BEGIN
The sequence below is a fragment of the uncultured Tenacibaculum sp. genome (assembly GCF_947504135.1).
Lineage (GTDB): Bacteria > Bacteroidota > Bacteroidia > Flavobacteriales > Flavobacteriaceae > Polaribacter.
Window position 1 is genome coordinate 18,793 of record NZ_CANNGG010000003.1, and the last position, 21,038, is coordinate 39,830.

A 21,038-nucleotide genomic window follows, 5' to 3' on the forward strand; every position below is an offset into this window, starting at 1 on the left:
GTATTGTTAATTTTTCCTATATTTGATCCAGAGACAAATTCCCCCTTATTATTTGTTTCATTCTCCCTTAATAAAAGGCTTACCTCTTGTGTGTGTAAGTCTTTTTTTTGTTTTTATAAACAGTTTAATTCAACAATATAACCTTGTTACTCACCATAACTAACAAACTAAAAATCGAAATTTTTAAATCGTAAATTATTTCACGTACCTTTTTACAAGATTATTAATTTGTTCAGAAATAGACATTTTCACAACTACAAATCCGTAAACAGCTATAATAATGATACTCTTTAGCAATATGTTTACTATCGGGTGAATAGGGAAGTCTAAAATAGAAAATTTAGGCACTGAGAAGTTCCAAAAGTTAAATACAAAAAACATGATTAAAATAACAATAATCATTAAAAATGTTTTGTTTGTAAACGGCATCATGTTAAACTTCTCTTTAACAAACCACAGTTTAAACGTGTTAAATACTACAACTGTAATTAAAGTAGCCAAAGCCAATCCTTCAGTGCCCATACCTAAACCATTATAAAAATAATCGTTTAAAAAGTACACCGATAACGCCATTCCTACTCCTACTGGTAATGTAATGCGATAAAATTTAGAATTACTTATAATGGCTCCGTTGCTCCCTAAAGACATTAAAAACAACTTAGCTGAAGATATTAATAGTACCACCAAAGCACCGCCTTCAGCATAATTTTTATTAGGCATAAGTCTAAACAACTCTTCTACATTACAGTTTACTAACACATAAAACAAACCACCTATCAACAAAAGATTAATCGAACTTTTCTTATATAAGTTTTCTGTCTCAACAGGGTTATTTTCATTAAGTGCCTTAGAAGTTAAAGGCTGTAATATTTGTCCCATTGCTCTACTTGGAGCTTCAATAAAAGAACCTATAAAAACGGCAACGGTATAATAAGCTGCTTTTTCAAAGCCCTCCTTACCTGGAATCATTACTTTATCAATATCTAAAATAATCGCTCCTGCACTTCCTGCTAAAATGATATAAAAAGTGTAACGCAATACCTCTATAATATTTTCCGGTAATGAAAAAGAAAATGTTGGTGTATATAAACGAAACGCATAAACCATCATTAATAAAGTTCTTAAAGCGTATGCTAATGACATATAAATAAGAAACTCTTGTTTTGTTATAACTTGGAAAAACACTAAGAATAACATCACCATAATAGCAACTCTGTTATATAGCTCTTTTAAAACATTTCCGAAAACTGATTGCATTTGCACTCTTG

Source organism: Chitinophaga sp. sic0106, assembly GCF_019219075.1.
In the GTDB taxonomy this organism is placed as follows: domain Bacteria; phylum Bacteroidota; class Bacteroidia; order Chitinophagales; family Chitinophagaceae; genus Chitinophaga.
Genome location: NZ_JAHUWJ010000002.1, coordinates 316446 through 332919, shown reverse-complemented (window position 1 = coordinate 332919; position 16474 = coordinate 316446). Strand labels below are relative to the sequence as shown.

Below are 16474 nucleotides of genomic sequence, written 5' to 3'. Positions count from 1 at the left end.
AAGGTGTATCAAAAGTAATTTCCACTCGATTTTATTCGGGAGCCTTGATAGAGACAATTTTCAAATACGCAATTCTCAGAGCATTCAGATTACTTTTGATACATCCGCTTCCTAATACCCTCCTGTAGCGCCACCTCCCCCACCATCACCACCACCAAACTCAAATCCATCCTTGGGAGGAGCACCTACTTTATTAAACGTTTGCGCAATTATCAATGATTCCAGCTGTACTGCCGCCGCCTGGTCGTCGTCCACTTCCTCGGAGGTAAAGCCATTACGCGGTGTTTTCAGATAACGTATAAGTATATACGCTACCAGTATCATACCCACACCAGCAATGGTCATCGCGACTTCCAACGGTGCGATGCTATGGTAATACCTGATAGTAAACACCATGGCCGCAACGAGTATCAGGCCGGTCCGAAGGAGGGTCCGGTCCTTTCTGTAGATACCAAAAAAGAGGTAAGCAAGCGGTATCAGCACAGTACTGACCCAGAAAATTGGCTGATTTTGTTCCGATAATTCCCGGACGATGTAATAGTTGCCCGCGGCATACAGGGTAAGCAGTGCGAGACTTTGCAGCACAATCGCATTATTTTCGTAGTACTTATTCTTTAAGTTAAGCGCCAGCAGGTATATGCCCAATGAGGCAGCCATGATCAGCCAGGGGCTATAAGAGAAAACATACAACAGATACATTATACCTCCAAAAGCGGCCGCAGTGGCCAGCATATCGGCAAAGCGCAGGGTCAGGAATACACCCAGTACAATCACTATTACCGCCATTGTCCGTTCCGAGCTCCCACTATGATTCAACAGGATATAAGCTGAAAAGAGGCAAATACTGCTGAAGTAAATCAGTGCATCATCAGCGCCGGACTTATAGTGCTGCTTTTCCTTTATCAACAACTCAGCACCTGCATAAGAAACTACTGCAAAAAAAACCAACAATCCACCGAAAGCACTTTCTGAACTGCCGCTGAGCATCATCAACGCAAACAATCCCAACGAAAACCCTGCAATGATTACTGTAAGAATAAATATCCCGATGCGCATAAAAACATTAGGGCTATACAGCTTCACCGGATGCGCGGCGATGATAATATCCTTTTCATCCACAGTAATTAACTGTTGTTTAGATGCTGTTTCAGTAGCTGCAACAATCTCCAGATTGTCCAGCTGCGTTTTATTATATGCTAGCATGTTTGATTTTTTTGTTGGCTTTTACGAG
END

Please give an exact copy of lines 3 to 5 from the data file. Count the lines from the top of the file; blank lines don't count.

Window position 1 is genome coordinate 18,793 of record NZ_CANNGG010000003.1, and the last position, 21,038, is coordinate 39,830.

A 21,038-nucleotide genomic window follows, 5' to 3' on the forward strand; every position below is an offset into this window, starting at 1 on the left:
GTATTGTTAATTTTTCCTATATTTGATCCAGAGACAAATTCCCCCTTATTATTTGTTTCATTCTCCCTTAATAAAAGGCTTACCTCTTGTGTGTGTAAGTCTTTTTTTTGTTTTTATAAACAGTTTAATTCAACAATATAACCTTGTTACTCACCATAACTAACAAACTAAAAATCGAAATTTTTAAATCGTAAATTATTTCACGTACCTTTTTACAAGATTATTAATTTGTTCAGAAATAGACATTTTCACAACTACAAATCCGTAAACAGCTATAATAATGATACTCTTTAGCAATATGTTTACTATCGGGTGAATAGGGAAGTCTAAAATAGAAAATTTAGGCACTGAGAAGTTCCAAAAGTTAAATACAAAAAACATGATTAAAATAACAATAATCATTAAAAATGTTTTGTTTGTAAACGGCATCATGTTAAACTTCTCTTTAACAAACCACAGTTTAAACGTGTTAAATACTACAACTGTAATTAAAGTAGCCAAAGCCAATCCTTCAGTGCCCATACCTAAACCATTATAAAAATAATCGTTTAAAAAGTACACCGATAACGCCATTCCTACTCCTACTGGTAATGTAATGCGATAAAATTTAGAATTACTTATAATGGCTCCGTTGCTCCCTAAAGACATTAAAAACAACTTAGCTGAAGATATTAATAGTACCACCAAAGCACCGCCTTCAGCATAATTTTTATTAGGCATAAGTCTAAACAACTCTTCTACATTACAGTTTACTAACACATAAAACAAACCACCTATCAACAAAAGATTAATCGAACTTTTCTTATATAAGTTTTCTGTCTCAACAGGGTTATTTTCATTAAGTGCCTTAGAAGTTAAAGGCTGTAATATTTGTCCCATTGCTCTACTTGGAGCTTCAATAAAAGAACCTATAAAAACGGCAACGGTATAATAAGCTGCTTTTTCAAAGCCCTCCTTACCTGGAATCATTACTTTATCAATATCTAAAATAATCGCTCCTGCACTTCCTGCTAAAATGATATAAAAAGTGTAACGCAATACCTCTATAATATTTTCCGGTAATGAAAAAGAAAATGTTGGTGTATATAAACGAAACGCATAAACCATCATTAATAAAGTTCTTAAAGCGTATGCTAATGACATATAAATAAGAAACTCTTGTTTTGTTATAACTTGGAAAAACACTAAGAATAACATCACCATAATAGCAACTCTGTTATATAGCTCTTTTAAAACATTTCCGAAAACTGATTGCATTTGCACTCTTG